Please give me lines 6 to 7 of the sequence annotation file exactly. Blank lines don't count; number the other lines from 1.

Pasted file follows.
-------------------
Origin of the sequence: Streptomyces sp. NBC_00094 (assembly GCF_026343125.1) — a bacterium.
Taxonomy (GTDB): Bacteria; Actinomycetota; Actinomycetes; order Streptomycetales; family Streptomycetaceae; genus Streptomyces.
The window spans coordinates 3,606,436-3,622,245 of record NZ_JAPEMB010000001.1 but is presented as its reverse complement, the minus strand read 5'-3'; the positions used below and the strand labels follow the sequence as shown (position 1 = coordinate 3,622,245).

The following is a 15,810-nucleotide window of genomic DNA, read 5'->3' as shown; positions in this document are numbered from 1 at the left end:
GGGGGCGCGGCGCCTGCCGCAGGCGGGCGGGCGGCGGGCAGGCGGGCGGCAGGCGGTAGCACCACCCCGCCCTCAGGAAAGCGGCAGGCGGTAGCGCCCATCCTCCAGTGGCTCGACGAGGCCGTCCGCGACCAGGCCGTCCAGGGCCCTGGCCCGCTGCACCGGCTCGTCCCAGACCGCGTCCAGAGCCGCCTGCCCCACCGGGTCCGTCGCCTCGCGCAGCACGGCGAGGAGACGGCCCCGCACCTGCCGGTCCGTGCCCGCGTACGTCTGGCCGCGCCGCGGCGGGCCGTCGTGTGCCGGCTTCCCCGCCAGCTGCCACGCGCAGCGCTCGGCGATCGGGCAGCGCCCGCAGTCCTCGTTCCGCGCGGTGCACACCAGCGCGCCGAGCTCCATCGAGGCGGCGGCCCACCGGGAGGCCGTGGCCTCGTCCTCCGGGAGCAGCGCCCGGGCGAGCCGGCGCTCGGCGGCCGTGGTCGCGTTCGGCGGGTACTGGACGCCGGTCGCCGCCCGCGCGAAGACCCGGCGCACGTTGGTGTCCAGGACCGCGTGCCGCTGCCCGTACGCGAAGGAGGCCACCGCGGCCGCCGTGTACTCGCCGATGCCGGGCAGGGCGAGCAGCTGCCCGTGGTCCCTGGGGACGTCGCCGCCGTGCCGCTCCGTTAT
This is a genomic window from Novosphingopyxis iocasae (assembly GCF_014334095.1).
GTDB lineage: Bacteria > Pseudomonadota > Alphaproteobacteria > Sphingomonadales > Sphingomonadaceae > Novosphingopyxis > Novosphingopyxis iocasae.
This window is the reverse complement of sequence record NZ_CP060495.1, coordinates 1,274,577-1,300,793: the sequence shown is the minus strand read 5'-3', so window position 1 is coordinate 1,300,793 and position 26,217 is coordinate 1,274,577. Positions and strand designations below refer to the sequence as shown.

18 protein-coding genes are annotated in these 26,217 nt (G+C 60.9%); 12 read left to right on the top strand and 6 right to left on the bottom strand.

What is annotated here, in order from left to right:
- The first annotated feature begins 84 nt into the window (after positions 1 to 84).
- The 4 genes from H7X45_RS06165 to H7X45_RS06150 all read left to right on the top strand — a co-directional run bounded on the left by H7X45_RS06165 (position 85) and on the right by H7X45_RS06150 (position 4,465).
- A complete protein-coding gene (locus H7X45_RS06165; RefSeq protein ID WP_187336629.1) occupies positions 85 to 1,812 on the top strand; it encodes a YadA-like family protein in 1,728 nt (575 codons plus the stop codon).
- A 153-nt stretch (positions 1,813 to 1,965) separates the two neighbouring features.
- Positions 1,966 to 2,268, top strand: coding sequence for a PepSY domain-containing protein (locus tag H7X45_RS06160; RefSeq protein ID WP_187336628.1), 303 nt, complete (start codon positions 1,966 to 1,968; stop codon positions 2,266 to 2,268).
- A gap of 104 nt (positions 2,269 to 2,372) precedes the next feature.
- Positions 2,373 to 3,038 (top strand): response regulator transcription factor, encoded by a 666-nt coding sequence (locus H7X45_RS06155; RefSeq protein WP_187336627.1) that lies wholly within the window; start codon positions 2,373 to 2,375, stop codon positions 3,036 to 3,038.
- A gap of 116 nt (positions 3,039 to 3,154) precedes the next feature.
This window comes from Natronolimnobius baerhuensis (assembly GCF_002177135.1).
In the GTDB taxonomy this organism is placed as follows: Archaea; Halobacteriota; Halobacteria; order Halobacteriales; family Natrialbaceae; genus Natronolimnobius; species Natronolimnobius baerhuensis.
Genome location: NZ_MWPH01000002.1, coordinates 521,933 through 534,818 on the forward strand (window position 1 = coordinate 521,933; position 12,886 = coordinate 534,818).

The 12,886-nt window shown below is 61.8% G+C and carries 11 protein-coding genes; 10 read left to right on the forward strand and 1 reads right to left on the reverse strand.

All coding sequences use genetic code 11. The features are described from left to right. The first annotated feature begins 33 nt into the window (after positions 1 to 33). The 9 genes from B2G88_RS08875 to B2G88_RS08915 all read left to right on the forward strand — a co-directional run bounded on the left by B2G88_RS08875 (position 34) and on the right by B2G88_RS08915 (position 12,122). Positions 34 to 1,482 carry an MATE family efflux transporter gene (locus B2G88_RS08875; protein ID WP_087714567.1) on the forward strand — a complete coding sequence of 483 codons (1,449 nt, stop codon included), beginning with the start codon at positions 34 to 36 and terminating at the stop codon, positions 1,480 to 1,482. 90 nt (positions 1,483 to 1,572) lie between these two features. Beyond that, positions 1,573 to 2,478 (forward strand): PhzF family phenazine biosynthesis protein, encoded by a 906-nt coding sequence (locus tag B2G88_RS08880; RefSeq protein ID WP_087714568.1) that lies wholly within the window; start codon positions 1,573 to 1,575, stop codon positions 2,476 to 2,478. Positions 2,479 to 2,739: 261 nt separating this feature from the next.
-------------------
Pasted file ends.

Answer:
This is a genomic window from Novosphingopyxis iocasae (assembly GCF_014334095.1).
GTDB lineage: Bacteria > Pseudomonadota > Alphaproteobacteria > Sphingomonadales > Sphingomonadaceae > Novosphingopyxis > Novosphingopyxis iocasae.